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Hoffmann, R. A wiki for the life sciences where authorship matters. Nature Genetics (2008)

Sheep scrapie susceptibility-linked polymorphisms do not modulate the initial binding of cellular to disease-associated prion protein prior to conversion.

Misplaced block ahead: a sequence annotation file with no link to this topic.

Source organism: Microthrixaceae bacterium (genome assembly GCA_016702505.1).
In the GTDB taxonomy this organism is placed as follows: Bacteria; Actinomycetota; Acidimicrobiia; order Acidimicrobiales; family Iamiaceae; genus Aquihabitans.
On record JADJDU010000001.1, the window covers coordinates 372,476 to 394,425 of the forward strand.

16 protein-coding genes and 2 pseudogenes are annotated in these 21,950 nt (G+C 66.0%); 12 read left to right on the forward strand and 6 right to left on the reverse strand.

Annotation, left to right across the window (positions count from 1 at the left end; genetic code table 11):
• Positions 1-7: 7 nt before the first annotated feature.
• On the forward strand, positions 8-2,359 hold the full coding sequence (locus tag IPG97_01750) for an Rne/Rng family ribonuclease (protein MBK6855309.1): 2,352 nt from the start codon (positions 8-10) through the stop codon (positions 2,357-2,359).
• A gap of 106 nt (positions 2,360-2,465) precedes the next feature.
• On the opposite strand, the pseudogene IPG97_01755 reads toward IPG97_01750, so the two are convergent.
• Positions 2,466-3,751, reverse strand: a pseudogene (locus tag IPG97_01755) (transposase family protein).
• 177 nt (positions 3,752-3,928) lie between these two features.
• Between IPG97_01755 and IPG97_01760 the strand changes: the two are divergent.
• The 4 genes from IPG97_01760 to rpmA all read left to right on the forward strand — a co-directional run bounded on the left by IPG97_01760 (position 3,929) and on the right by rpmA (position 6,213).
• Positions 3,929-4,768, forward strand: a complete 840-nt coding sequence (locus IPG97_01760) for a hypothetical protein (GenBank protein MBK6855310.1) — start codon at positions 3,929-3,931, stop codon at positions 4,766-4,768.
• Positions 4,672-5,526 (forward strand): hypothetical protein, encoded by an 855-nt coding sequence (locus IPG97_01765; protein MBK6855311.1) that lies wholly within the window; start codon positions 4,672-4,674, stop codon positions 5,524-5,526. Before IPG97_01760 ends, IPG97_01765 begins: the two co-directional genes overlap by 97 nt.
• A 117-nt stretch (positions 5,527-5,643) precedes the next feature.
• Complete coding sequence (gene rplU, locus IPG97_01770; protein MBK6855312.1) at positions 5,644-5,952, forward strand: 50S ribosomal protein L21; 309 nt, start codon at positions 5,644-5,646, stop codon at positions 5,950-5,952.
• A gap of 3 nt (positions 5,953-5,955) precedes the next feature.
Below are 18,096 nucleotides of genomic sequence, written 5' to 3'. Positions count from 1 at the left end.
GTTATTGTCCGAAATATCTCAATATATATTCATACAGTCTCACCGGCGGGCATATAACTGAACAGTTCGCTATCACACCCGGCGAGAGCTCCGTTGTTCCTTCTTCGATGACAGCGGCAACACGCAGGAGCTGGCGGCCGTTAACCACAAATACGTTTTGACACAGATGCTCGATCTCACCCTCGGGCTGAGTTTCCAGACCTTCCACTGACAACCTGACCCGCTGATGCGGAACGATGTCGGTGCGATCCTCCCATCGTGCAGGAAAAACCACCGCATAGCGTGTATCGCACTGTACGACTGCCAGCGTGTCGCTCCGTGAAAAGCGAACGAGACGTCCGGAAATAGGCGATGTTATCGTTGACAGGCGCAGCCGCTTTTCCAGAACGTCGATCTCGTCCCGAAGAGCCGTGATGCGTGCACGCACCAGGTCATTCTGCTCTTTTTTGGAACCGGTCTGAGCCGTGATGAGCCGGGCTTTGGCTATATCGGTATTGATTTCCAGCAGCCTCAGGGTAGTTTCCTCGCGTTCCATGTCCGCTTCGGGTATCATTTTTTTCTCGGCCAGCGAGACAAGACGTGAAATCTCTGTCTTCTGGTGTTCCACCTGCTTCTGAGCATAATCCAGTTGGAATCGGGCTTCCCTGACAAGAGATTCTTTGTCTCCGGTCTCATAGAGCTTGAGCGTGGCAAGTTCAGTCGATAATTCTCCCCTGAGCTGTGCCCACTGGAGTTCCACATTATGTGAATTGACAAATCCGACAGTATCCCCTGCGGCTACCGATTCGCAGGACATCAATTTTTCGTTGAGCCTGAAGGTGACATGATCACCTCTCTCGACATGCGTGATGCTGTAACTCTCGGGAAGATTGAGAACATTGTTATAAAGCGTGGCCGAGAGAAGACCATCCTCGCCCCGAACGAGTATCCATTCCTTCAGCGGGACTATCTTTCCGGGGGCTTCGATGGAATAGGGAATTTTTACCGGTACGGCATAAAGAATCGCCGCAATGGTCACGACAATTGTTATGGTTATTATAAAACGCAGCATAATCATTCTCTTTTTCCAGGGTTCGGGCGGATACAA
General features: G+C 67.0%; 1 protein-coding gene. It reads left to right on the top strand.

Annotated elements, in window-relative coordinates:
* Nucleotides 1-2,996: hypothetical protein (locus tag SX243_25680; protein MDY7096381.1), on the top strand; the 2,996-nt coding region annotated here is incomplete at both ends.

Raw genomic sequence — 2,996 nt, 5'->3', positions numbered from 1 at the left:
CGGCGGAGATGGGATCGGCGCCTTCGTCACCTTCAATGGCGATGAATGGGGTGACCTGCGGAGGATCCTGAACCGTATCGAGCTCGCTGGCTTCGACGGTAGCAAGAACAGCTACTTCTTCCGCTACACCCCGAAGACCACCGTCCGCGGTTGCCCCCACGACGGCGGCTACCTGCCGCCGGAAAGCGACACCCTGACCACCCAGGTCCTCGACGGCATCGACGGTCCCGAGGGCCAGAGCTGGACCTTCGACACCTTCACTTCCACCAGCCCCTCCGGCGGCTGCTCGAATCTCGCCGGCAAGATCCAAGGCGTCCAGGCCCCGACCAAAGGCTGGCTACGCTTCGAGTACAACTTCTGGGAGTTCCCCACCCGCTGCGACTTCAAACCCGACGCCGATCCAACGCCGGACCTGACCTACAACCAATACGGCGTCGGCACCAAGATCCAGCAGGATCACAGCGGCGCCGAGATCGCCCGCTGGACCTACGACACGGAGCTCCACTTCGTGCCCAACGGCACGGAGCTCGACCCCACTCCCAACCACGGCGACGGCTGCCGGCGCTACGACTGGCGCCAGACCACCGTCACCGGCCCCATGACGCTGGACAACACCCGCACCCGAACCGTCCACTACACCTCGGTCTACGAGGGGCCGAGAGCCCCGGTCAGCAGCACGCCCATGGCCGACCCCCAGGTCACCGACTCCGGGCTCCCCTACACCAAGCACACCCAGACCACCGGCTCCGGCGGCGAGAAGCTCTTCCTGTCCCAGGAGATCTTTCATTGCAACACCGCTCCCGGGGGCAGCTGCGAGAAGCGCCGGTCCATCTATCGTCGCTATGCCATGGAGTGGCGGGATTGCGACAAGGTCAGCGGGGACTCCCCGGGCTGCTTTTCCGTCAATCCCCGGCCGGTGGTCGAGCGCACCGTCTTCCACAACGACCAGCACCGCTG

Conversion of the host-encoded protease-sensitive cellular prion protein (PrPC) into the scrapie-associated protease-resistant isoform (PrPSc) of prion protein (PrP) is the central event in transmissible spongiform encephalopathies or prion diseases. Differences in transmissibility and susceptibility are largely determined by polymorphisms in PrP, but the exact molecular mechanism behind PrP conversion and the modulation by disease-associated polymorphisms is still unclear. To assess whether the polymorphisms in either PrPC or PrPSc modulate the initial binding of PrPC to PrPSc, several naturally occurring allelic variants of sheep PrPC and PrPSc that are associated with differential scrapie susceptibility and transmissibility [the phylogenetic wild-type (ARQ), the codon 136Val variant (VRQ) and the codon 171Arg variant (ARR)] were used. Under cell-free PrP conversion conditions known to reproduce the observed in vivo differential scrapie susceptibility, it was found that the relative amounts of PrPC allelic variants bound by various allelic PrPSc variants are PrP-specific and have comparable binding efficiencies. Therefore, the differential rate-limiting step in conversion of sheep PrP variants is not determined by the initial PrPC-PrPSc-binding efficiency, but seems to be an intrinsic property of PrPC itself. Consequently, a second step after PrPC-PrPSc-binding should determine the observed differences in PrP conversion efficiencies. Further study of this second step may provide a future tool to determine the mechanism underlying refolding of PrPC into PrPSc and supports the use of conversion-resistant polymorphic PrPC variants as a potential therapeutic approach to interfere with PrP conversion in transmissible spongiform encephalopathy development.[1]


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